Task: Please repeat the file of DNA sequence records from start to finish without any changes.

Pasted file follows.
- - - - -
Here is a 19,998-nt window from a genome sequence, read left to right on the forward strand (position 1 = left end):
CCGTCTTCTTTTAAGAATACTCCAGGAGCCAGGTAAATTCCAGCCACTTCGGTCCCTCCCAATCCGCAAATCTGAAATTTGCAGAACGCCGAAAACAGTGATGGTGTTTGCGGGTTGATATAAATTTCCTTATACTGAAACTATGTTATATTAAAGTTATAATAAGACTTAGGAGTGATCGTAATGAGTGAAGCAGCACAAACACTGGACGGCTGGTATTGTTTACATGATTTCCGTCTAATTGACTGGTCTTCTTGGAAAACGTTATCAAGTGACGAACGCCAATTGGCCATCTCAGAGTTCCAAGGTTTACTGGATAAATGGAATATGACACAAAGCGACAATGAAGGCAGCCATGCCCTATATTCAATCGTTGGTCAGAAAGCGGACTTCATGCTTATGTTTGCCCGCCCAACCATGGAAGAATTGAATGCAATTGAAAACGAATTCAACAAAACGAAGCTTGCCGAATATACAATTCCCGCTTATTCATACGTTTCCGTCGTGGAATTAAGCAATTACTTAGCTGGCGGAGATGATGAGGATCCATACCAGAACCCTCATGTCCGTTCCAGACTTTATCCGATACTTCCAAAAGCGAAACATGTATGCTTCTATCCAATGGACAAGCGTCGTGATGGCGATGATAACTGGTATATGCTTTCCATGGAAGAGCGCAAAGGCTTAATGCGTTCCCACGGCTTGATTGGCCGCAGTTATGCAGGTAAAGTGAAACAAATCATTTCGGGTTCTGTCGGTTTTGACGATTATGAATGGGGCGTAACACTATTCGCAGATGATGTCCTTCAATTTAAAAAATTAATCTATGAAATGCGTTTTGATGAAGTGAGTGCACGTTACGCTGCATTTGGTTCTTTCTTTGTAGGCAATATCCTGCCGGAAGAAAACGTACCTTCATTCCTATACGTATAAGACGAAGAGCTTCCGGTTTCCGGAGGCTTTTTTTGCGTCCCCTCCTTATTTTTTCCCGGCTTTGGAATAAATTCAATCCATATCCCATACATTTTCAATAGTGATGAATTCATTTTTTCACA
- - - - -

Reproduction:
Here is a 19,998-nt window from a genome sequence, read left to right on the forward strand (position 1 = left end):
CCGTCTTCTTTTAAGAATACTCCAGGAGCCAGGTAAATTCCAGCCACTTCGGTCCCTCCCAATCCGCAAATCTGAAATTTGCAGAACGCCGAAAACAGTGATGGTGTTTGCGGGTTGATATAAATTTCCTTATACTGAAACTATGTTATATTAAAGTTATAATAAGACTTAGGAGTGATCGTAATGAGTGAAGCAGCACAAACACTGGACGGCTGGTATTGTTTACATGATTTCCGTCTAATTGACTGGTCTTCTTGGAAAACGTTATCAAGTGACGAACGCCAATTGGCCATCTCAGAGTTCCAAGGTTTACTGGATAAATGGAATATGACACAAAGCGACAATGAAGGCAGCCATGCCCTATATTCAATCGTTGGTCAGAAAGCGGACTTCATGCTTATGTTTGCCCGCCCAACCATGGAAGAATTGAATGCAATTGAAAACGAATTCAACAAAACGAAGCTTGCCGAATATACAATTCCCGCTTATTCATACGTTTCCGTCGTGGAATTAAGCAATTACTTAGCTGGCGGAGATGATGAGGATCCATACCAGAACCCTCATGTCCGTTCCAGACTTTATCCGATACTTCCAAAAGCGAAACATGTATGCTTCTATCCAATGGACAAGCGTCGTGATGGCGATGATAACTGGTATATGCTTTCCATGGAAGAGCGCAAAGGCTTAATGCGTTCCCACGGCTTGATTGGCCGCAGTTATGCAGGTAAAGTGAAACAAATCATTTCGGGTTCTGTCGGTTTTGACGATTATGAATGGGGCGTAACACTATTCGCAGATGATGTCCTTCAATTTAAAAAATTAATCTATGAAATGCGTTTTGATGAAGTGAGTGCACGTTACGCTGCATTTGGTTCTTTCTTTGTAGGCAATATCCTGCCGGAAGAAAACGTACCTTCATTCCTATACGTATAAGACGAAGAGCTTCCGGTTTCCGGAGGCTTTTTTTGCGTCCCCTCCTTATTTTTTCCCGGCTTTGGAATAAATTCAATCCATATCCCATACATTTTCAATAGTGATGAATTCATTTTTTCACA